Caroline Fredrickson’s thought-provoking book, Under the Bus-How Working Women Are Being Run Over, couldn’t have come at a better time for me…or should I say…a worse time. Recently, I was dealt a major professional blow that made me go through all stages of grief (right now I’m a weird hybrid of anger and acceptance). Trying to take in Sheryl Sandberg’s advice to “lean-in,” I requested further training and a willingness to tackle new assignments, only to be treated in a less than respectful manner. This incident was particularly bruising because I had worked on various special projects in a multitude capacities for years and had proved myself to be a polished, professional, reliable and skilled employee who could handle any project assigned before me. And the fact I was thrown under the bus while a couple of my co-workers proved to be less than professional (one actually takes naps in her cubicle) just added to the figurative slap in my face.
But enough about me, let’s go onto Fredrickson’s book.
If you pay any attention to the mainstream media, there seems to be only two paths for working women, opt out (leave the workplace to be a stay-at-home-mom) or lean in (speak up for yourself and riches and raises will be yours). Let’s be real. Totally opting out is usually only an option for women with spouses who make good incomes. And lean-in can often backfire, especially for women who aren’t a part of the well-heeled, yuppie and privileged class (that would be most of us, even those of us with college degrees and serious credentials).
In Under the Bus Fredrickson explains how, during the Great Depression, women were discouraged from working and often fired from jobs because employers viewed them as interlopers. After World War II, when countless women joined the workplace as “Rosie the Riveters” they were convinced they were stealing jobs from men. Furthermore, women, even those with families and other responsibilities, were seen merely working for “pin money.” This ignorant and totally misleading idea completely ignored countless women, especially minorities, immigrants, working class women and women who were single who truly need their paychecks. (speaking of single women, I once read a blog post saying companies don’t have to pay single women that much money because single women can have their parents and extended family support them-clearly this pippy-poo never met my family).
Under the Bus combines hard-core facts with true stories of hard working women for whom opting-out or leaning-in are fairy tales. These are women who aren’t working to buy MAC lipstick from Sephora or stock up on their shoe collection but because they have to keep a roof over their heads, clothes on their backs, food in their bellies and pay the bills. In some cases, they are their families’ primary bread winners. These women include housekeepers, home health care aids, restaurant staff, cashiers, day care workers, nannies, bank tellers and other low wage workers some deem as unskilled and therefore, unimportant. Yeah, right. Try making it throughout life without someone cleaning up after you, taking care of your children and elderly relatives or the friendly barista who makes you latte just right.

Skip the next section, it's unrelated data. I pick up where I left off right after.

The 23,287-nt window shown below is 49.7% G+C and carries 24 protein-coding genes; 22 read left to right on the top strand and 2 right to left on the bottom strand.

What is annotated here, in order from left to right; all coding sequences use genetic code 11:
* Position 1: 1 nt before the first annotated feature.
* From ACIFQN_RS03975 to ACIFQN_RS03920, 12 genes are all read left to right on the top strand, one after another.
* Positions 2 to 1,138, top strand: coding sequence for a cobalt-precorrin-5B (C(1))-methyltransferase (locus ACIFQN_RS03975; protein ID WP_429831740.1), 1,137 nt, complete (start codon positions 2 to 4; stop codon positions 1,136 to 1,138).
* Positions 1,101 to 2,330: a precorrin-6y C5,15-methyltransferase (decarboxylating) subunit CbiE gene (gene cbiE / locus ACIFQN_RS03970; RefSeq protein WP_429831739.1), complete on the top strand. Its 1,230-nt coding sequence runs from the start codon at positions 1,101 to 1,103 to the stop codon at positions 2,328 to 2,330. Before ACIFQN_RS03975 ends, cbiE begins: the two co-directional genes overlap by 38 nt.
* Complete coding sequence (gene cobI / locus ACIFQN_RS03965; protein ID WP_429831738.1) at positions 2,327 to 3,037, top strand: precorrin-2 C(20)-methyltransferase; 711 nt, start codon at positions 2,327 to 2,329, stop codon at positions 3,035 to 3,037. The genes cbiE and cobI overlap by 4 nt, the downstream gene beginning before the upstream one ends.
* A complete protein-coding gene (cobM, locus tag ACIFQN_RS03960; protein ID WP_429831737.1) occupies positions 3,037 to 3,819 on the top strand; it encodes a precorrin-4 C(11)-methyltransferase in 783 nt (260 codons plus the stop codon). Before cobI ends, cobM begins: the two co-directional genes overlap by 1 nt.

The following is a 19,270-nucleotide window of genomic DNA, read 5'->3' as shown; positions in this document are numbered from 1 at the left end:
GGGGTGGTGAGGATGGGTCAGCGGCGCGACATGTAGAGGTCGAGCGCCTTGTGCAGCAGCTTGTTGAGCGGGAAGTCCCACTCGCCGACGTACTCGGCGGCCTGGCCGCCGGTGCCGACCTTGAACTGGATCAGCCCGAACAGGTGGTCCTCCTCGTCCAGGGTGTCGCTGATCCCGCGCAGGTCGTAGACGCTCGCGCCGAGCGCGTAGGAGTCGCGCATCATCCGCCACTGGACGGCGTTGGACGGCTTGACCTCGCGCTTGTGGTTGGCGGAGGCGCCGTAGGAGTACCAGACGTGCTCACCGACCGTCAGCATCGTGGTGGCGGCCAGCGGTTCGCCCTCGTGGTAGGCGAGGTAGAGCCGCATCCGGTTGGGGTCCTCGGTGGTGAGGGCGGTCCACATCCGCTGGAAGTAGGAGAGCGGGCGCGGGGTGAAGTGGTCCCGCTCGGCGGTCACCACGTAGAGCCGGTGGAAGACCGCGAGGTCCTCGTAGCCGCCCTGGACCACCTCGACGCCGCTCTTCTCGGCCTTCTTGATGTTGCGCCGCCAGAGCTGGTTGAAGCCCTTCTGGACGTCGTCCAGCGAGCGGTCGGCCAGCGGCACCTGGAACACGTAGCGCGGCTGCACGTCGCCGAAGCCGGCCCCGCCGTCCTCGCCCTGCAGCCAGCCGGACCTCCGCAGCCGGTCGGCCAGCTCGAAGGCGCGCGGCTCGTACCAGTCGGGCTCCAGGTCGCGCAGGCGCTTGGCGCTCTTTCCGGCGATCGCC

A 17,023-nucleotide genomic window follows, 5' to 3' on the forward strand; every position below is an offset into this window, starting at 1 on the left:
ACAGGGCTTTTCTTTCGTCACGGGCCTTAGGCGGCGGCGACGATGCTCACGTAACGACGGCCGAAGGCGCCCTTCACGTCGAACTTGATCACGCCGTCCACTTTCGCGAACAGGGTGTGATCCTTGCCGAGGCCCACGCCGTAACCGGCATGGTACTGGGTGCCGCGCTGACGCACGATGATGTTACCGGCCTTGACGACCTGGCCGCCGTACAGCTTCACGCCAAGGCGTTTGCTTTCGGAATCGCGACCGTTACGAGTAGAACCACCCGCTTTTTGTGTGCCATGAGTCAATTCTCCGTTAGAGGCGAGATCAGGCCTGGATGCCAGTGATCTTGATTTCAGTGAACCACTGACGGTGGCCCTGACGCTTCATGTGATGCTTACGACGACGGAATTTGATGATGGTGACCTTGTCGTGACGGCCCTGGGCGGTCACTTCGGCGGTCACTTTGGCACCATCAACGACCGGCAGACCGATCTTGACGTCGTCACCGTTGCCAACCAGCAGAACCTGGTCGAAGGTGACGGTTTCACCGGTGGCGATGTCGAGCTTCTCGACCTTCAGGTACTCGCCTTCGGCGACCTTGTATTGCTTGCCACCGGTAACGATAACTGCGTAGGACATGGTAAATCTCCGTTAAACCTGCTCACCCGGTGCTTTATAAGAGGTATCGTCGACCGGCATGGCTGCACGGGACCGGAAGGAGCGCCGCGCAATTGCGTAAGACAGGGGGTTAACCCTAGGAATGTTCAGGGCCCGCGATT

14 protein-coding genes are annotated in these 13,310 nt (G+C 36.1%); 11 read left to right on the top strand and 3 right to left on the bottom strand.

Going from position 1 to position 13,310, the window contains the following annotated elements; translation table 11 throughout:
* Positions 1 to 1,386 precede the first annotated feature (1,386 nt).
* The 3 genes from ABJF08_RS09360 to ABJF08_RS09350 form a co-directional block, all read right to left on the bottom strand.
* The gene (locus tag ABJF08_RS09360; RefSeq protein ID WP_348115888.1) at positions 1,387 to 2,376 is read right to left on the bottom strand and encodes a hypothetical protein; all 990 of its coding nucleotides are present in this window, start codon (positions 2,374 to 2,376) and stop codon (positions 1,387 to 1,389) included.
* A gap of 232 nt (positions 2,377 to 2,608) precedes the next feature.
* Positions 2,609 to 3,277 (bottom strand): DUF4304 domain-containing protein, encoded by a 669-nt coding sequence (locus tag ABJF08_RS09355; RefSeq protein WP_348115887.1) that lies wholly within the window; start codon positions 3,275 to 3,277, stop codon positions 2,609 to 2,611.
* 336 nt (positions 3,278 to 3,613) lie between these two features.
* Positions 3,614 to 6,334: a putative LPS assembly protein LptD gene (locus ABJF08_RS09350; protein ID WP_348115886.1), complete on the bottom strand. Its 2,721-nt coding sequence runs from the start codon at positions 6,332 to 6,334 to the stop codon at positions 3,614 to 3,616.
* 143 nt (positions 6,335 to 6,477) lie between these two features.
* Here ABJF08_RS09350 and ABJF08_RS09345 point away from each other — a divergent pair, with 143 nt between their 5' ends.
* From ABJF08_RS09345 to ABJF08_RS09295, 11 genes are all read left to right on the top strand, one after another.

Though we have the Lily Ledbetter act, and we often talk of equal pay for equal work, the United States has a long history of creating policy that only benefits men, which Fredrickson explains with solid evidence and clarity throughout Under the Bus. Though at times this aspect of Under the Bus to be a bit wonky, I found this information to quite mind-blowing and anger-making. However, I’m so glad I got an education on these policies that are often implemented today only in ways that are less blatant. I know I could write a book about the stealth sexism I dealt with at various jobs.
Fredrickson’s skill at research is just one component of Under the Bus I appreciated. I also appreciated the personal stories she shares even unlike some of her subjects I have a college degree and no children. These stories on women losing out on promotions and raises, treated with a seriously lack of respect, being seen as difficult just for asking to take some time off to take a child to the hospital or ask for an advanced work schedule made me want to throw things. And though Fredrickson focuses mostly on women working in pink collar, working class professions, I, along with plenty of my colleagues and friends, have experienced these injustices in the so-called privileged world of the professional white collar realm. (I would tell you the detestable treatment I received as a researcher and writer for a consulting company but it might bring up some PTSD.)
Luckily, all is not lost. Fredrickson mentions several public policies that will aid women in the workplace. It won’t be easy to implement them, especially with our politicians being so beholden to both corporations and big money, but it is a start.
Furthermore, she also shares stories of brave women who are banding together to improve their workplace issues. These boots on the ground, grass roots efforts really made me think how the workplace should value the contributions made by everyone, not just those in the C-suites.
If I had any quibbles, they are few. I do wish Fredrickson would have focused on a few women like me, college educated, with professional credentials, who are also being thrown under the bus. And though implementing public policy is wonderful, I also want more focus on the private sector and how they should value people not just profits (and it shouldn’t be due to just public policy, but sound ethics, morals and good business sense).
Still, Under the Bus is a very important book and I hope it is widely read by not just women but anyone who cares about women in the workplace, especially during a Presidential election year.